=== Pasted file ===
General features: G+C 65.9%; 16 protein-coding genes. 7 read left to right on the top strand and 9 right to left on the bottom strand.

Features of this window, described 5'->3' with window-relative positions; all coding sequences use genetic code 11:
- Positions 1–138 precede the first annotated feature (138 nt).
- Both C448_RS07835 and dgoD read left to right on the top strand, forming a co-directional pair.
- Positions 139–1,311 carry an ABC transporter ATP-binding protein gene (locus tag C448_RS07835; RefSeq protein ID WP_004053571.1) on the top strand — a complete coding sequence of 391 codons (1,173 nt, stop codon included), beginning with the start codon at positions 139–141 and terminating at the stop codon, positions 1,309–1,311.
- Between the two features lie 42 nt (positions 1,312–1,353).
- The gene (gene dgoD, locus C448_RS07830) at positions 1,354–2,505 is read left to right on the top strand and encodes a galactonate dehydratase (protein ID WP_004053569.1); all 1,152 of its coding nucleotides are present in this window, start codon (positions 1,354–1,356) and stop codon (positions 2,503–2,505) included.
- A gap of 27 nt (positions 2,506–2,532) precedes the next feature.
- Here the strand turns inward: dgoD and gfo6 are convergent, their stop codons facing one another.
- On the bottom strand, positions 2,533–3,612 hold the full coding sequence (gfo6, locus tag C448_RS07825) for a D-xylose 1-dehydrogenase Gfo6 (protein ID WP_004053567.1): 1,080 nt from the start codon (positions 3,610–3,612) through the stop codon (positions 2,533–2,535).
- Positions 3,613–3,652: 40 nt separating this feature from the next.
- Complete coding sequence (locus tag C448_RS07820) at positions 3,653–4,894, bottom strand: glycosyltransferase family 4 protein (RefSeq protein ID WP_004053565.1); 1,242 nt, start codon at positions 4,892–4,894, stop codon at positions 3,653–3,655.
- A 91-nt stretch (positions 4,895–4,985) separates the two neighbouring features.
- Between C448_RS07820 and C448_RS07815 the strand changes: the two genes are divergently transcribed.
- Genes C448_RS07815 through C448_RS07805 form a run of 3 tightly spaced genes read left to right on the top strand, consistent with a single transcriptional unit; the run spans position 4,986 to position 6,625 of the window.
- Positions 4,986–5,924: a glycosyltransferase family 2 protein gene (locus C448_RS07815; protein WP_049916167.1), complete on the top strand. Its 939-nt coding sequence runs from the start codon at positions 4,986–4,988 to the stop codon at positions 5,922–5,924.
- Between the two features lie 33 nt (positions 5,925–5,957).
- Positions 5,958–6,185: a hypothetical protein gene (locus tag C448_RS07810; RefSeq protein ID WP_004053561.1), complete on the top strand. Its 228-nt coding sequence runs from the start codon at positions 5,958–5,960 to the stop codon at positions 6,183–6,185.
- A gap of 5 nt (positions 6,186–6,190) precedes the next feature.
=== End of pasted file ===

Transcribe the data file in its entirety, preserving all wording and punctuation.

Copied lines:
General features: G+C 65.9%; 16 protein-coding genes. 7 read left to right on the top strand and 9 right to left on the bottom strand.

Features of this window, described 5'->3' with window-relative positions; all coding sequences use genetic code 11:
- Positions 1–138 precede the first annotated feature (138 nt).
- Both C448_RS07835 and dgoD read left to right on the top strand, forming a co-directional pair.
- Positions 139–1,311 carry an ABC transporter ATP-binding protein gene (locus tag C448_RS07835; RefSeq protein ID WP_004053571.1) on the top strand — a complete coding sequence of 391 codons (1,173 nt, stop codon included), beginning with the start codon at positions 139–141 and terminating at the stop codon, positions 1,309–1,311.
- Between the two features lie 42 nt (positions 1,312–1,353).
- The gene (gene dgoD, locus C448_RS07830) at positions 1,354–2,505 is read left to right on the top strand and encodes a galactonate dehydratase (protein ID WP_004053569.1); all 1,152 of its coding nucleotides are present in this window, start codon (positions 1,354–1,356) and stop codon (positions 2,503–2,505) included.
- A gap of 27 nt (positions 2,506–2,532) precedes the next feature.
- Here the strand turns inward: dgoD and gfo6 are convergent, their stop codons facing one another.
- On the bottom strand, positions 2,533–3,612 hold the full coding sequence (gfo6, locus tag C448_RS07825) for a D-xylose 1-dehydrogenase Gfo6 (protein ID WP_004053567.1): 1,080 nt from the start codon (positions 3,610–3,612) through the stop codon (positions 2,533–2,535).
- Positions 3,613–3,652: 40 nt separating this feature from the next.
- Complete coding sequence (locus tag C448_RS07820) at positions 3,653–4,894, bottom strand: glycosyltransferase family 4 protein (RefSeq protein ID WP_004053565.1); 1,242 nt, start codon at positions 4,892–4,894, stop codon at positions 3,653–3,655.
- A 91-nt stretch (positions 4,895–4,985) separates the two neighbouring features.
- Between C448_RS07820 and C448_RS07815 the strand changes: the two genes are divergently transcribed.
- Genes C448_RS07815 through C448_RS07805 form a run of 3 tightly spaced genes read left to right on the top strand, consistent with a single transcriptional unit; the run spans position 4,986 to position 6,625 of the window.
- Positions 4,986–5,924: a glycosyltransferase family 2 protein gene (locus C448_RS07815; protein WP_049916167.1), complete on the top strand. Its 939-nt coding sequence runs from the start codon at positions 4,986–4,988 to the stop codon at positions 5,922–5,924.
- Between the two features lie 33 nt (positions 5,925–5,957).
- Positions 5,958–6,185: a hypothetical protein gene (locus tag C448_RS07810; RefSeq protein ID WP_004053561.1), complete on the top strand. Its 228-nt coding sequence runs from the start codon at positions 5,958–5,960 to the stop codon at positions 6,183–6,185.
- A gap of 5 nt (positions 6,186–6,190) precedes the next feature.